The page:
Review: Films Set In Japan – Enter The Void (2009)

Starting off with a hard techno beat and flashing credits this arty-farty French directed film comes across as tediously excruciating with any real story replaced by indulgence for the sake of art.

We see all the action through the eyes of the main character Oscar in ‘Peep Show‘ style and I’d also compare it to watching ‘Big Brother‘ Live as there are times when the characters are just chatting or not doing much in a film which certainly doesn’t rush in its pacing. At 154 minutes in length (it was originally 10 minutes longer than that!) it is unnecessarily long and could surely have been edited down to a more respectable time. Whereas ‘Peep Show‘ has two main characters and a strong support cast this film only has one main (weak) character who we see very little of meaning that the film has very little to focus on in terms of characters and instead we have to suffer constant dreamy, hallucinogenic scenes for a frustrating amount of time. Don’t expect to see any recognisable places in Tokyo whatsoever either. As for character development, don’t make me laugh! There really is no one to care about in this film…or a story for that matter!

Still reading? If so then the movie centres around Oscar; a drug dealer living in Tokyo who goes to a bar called ‘The Void’ to deliver some drugs to a guy who has grassed him up (the probable reason why is explained later) as the police raid within seconds of his arrival. Locking himself in the toilet Oscar is unable to flush the drugs away and tells the police he has a gun in the hope he’ll get more time but instead he gets shot through the door and then the film becomes weirder and weirder.

On the way to the bar that fateful night Oscar’s mate Alex had been talking a lot about ‘The Tibetan Book of the Dead’ which is a Buddhist book about the afterlife and he refers particularly to how the spirit of a dead person sometimes stays among the living until it begins to experience nightmares, after which it attempts to reincarnate. After being shot Oscar’s body (who we had only ever really seen from his view-point) rises from him and he floats his way through his life in chronological order. This includes the backstory of his family particularly his sister and how they both ended up in Tokyo. What follows includes some pretty f*cked up sh*t such as travelling inside his sisters vagina to witness his mate Alex thrusting and then ejaculating and we lucky viewers get to follow the semen into the fertilisation of his sister’s ovum.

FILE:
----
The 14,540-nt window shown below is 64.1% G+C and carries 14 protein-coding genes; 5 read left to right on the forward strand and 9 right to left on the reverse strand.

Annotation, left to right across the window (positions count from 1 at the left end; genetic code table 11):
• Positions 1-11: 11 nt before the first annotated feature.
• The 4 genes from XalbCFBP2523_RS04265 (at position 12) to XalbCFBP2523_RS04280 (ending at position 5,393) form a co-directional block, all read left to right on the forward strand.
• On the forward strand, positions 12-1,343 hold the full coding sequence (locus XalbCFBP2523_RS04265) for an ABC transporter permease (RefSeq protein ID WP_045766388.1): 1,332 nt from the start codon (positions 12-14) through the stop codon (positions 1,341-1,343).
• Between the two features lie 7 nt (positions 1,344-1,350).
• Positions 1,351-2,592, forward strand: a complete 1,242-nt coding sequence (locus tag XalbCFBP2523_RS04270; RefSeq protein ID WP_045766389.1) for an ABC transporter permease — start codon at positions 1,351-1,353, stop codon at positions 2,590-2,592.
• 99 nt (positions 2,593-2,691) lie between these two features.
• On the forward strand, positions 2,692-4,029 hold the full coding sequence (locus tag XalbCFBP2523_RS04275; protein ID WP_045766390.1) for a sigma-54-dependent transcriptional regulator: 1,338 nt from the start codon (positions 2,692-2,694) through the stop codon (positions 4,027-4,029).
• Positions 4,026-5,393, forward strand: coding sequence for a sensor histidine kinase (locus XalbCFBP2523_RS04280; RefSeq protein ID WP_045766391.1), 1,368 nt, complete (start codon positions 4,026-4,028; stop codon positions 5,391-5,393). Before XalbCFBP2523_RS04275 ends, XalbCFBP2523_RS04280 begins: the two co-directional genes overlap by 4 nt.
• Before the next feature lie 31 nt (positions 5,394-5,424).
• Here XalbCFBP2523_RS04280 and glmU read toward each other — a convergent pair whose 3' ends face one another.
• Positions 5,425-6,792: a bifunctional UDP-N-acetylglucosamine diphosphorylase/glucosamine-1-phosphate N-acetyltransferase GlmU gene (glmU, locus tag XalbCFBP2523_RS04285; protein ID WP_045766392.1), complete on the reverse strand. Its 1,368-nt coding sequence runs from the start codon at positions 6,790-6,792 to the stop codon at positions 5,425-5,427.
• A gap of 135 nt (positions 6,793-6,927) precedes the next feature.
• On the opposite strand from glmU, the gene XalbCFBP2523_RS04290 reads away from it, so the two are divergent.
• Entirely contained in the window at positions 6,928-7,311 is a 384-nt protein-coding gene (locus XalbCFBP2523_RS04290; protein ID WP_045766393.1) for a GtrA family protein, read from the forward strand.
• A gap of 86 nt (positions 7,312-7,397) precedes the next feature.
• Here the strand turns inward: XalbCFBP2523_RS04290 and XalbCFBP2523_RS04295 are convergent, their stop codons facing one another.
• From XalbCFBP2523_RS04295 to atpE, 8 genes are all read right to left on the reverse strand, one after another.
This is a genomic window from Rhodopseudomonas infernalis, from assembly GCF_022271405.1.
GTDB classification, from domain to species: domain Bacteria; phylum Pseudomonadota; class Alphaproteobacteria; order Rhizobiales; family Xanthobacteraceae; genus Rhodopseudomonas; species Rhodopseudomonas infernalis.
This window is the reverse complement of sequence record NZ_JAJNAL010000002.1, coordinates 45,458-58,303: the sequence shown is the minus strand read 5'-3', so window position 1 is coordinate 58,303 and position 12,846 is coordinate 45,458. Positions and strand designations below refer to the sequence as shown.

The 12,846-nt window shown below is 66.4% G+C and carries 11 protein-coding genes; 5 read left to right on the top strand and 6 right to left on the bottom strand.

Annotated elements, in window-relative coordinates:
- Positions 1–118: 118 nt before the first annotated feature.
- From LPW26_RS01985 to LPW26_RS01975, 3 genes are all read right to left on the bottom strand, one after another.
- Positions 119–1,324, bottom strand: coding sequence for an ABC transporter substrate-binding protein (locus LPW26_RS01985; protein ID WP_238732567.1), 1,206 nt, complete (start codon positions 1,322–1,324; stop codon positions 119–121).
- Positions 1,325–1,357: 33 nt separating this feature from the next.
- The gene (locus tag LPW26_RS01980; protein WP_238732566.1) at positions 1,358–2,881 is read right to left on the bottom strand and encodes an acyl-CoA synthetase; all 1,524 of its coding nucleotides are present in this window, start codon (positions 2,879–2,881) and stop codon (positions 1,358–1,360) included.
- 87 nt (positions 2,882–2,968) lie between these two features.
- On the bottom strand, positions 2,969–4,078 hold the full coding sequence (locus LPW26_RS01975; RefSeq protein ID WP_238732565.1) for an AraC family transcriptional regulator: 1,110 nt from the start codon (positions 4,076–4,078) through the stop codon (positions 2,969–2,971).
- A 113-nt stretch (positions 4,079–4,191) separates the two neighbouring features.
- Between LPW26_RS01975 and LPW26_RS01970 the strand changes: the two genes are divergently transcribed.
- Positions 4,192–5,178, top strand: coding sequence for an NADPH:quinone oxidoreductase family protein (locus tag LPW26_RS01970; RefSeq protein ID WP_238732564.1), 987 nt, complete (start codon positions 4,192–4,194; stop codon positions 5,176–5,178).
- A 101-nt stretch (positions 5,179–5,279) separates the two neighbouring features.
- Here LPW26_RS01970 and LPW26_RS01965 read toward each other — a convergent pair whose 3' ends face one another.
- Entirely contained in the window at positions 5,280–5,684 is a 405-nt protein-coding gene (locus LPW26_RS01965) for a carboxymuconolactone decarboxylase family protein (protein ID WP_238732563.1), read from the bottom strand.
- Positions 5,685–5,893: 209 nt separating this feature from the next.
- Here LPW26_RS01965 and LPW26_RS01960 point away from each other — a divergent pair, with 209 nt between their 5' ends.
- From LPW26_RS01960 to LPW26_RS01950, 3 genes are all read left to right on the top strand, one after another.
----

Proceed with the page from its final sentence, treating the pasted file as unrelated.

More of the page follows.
If you are disturbed by strobe effects, shaky hand-held cameras, psychedelic images, abortion, breast-feeeding, drug use, graphic sex, blood and so on over the course of two and a half hours then this is definitely not the film for you. If you do like any of that stuff then there are way better films out there catering for such topics. Avoid the void.


Tokyo Fox Rating 4/10

About tokyofox

A Leicester City fan teaching English in Japan
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5 Responses to Review: Films Set In Japan – Enter The Void (2009)

  1. Thanks for taking the time to write a review, but a negative one? Sorry you wasted it on this piece of art. Too bad this film isn’t worthy of your critique, right? (e_e
    Just because YOU have a “different perspective” on life in Japan, doesn’t mean THEY got it wrong.

    • tokyofox says:

      Thanks so much for your comment Matthew Roman Rac. I am happy that you like this film, I really am. I wanted to like it but if I didn’t live here I would probably have not got through it all. Just because YOU have a different opinion it doesn’t mean that I got it wrong! At the end of the day its all just opinion and no-one’s is right. Or should that be that everyone’s is right?! Thanks again for taking time to comment. Much appreciated even though we didn’t agree at all on this one.

  2. Thomas says:

    I really liked Enter the Void, I think you might have seen it from the wrong perspective. I also live in Tokyo and have seen no links whatsoever with Japanese culture, but that’s because it’s really not the point of the movie. Tokyo is clearly just a background. What Noe wants us to focus on is his vision of reincarnation, not drugs, sex or psychedelic fucked up stuff. However by focusing on this he diverts, I believe from your article, some viewers on his principal message. Please try to take a look at other Noe’s movies such as “Irreversible” (extremely gruesome and violent) which behind his strange technique leaves also clear philosophical messages. Enter the Void must not be seen as a movie, but rather I believe like some sort of contemporary art piece reflecting on reincarnation. Try to go beyond scenes like the ones of the semen etc.. which I agree are just plain and disgusting and try instead to Watch the movie as a psychic experiment as the title tells it: “Enter the Void”

  3. HH_ says:

    do you know where the scene was shot where they entered that colorful room with chandeliers and all?? it looked so pretty and i can’t seem to find information on what kind of room it is or where to find it in tokyo? thank you very much in advance. or anyone who knows where i can find the room.

    • tokyofox says:

      I’m afraid I don’t know either HH_.
      I tried to find out the locations for this film a few years ago but couldn’t find anything. Keep trying though and if you do find out then please let me know. Kind regards

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